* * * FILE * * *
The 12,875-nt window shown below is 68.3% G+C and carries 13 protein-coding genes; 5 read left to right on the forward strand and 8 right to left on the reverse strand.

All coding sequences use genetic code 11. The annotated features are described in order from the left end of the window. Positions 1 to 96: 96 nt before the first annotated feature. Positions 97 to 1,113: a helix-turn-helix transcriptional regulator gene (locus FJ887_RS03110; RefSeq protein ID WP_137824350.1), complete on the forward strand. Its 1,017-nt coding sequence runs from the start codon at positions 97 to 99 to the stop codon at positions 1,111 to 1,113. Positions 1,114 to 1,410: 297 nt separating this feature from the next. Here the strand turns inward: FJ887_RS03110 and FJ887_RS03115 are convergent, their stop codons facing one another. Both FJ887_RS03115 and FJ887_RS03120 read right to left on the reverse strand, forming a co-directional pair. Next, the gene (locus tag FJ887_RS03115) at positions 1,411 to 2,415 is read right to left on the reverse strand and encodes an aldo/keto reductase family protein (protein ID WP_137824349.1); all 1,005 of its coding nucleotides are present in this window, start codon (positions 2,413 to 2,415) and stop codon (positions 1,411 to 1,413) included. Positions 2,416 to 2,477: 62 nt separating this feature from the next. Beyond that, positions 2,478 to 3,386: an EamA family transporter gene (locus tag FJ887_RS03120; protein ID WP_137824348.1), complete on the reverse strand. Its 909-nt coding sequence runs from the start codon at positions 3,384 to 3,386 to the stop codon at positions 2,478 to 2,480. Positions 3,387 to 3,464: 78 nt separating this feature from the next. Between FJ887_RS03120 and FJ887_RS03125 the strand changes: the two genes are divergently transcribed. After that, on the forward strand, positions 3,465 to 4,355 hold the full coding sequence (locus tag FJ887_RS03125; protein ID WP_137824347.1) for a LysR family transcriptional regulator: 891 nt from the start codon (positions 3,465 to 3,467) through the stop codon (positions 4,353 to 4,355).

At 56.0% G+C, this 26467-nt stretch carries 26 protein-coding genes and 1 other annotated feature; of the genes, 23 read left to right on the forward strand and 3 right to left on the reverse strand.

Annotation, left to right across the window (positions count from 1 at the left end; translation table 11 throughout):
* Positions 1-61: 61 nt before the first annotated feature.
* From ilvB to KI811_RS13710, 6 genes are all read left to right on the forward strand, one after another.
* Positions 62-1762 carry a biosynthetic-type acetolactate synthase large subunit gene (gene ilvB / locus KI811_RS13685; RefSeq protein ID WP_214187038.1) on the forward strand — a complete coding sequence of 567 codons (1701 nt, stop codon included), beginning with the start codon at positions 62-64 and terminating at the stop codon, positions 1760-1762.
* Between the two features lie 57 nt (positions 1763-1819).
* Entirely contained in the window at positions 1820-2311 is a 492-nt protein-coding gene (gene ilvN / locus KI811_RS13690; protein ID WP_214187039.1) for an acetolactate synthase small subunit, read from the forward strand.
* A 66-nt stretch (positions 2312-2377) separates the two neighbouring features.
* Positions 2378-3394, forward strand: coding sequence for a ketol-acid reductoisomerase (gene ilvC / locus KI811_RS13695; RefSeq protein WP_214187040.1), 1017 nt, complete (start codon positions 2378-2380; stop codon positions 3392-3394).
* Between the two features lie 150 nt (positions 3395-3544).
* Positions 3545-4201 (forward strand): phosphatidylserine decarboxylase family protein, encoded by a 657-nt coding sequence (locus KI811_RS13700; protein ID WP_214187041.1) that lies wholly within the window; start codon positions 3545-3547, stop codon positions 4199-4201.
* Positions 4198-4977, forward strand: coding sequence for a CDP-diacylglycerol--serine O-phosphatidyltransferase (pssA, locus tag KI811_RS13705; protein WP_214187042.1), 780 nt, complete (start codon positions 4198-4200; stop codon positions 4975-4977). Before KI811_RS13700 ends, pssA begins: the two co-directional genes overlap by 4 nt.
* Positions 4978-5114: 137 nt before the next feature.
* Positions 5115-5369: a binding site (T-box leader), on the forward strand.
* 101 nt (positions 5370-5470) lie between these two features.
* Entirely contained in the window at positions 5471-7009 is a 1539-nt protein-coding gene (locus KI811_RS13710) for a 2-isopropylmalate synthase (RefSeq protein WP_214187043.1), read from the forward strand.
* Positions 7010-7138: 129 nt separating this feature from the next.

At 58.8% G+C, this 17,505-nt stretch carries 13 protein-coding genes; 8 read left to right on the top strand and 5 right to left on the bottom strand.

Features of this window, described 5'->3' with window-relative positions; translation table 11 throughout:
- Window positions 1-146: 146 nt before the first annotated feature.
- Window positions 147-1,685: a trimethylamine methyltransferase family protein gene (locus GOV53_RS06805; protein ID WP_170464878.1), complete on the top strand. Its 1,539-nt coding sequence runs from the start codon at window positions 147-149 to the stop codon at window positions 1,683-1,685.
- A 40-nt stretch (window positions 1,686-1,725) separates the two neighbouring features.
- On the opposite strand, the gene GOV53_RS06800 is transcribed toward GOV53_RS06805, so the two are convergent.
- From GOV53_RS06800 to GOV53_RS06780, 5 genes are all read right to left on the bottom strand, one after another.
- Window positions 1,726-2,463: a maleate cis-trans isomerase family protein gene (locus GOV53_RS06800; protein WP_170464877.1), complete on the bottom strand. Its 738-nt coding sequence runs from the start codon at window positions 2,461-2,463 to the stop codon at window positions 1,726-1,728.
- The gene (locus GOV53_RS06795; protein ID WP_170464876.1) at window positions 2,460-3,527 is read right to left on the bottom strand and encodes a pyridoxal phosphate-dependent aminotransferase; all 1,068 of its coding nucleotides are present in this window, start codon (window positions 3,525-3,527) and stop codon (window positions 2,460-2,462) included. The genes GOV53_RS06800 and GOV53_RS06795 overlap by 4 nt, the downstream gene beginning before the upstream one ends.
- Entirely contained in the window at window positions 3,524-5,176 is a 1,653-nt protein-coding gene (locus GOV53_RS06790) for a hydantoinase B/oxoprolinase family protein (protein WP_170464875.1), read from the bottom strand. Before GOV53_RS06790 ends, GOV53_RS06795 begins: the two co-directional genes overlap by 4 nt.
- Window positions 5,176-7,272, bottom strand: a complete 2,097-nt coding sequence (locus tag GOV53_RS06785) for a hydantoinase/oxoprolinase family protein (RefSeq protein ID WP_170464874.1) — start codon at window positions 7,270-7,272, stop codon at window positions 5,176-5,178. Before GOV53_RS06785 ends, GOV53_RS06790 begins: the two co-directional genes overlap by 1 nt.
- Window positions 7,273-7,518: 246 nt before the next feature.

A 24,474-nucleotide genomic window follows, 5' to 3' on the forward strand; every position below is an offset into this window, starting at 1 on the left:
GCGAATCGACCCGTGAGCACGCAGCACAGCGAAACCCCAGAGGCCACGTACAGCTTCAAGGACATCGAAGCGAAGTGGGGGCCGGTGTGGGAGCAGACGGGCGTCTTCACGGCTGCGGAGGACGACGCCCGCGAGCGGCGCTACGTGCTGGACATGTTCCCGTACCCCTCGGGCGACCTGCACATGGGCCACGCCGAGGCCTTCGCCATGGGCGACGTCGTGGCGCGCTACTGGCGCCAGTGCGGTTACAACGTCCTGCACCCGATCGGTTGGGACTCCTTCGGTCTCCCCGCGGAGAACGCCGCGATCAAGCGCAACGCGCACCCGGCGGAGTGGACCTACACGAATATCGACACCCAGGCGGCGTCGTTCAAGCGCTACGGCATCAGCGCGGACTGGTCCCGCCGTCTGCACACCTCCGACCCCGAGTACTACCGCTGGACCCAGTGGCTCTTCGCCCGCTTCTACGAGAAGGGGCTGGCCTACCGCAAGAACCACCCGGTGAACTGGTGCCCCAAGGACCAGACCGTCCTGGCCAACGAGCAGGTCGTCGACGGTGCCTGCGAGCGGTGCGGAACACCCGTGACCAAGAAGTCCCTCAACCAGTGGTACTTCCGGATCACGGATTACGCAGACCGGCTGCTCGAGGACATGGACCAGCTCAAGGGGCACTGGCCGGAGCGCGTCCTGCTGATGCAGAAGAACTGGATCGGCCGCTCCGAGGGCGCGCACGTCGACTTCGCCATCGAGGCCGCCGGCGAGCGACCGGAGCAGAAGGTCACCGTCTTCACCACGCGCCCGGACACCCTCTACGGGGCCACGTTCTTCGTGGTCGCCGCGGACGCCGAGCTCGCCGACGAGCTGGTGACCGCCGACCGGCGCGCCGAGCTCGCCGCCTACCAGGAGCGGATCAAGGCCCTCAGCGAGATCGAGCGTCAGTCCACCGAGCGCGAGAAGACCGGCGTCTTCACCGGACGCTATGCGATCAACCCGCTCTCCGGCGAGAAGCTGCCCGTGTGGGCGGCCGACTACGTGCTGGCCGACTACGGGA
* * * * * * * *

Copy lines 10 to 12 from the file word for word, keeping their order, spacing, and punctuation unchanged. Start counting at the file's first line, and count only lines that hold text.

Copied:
* A 66-nt stretch (positions 2312-2377) separates the two neighbouring features.
* Positions 2378-3394, forward strand: coding sequence for a ketol-acid reductoisomerase (gene ilvC / locus KI811_RS13695; RefSeq protein WP_214187040.1), 1017 nt, complete (start codon positions 2378-2380; stop codon positions 3392-3394).
* Between the two features lie 150 nt (positions 3395-3544).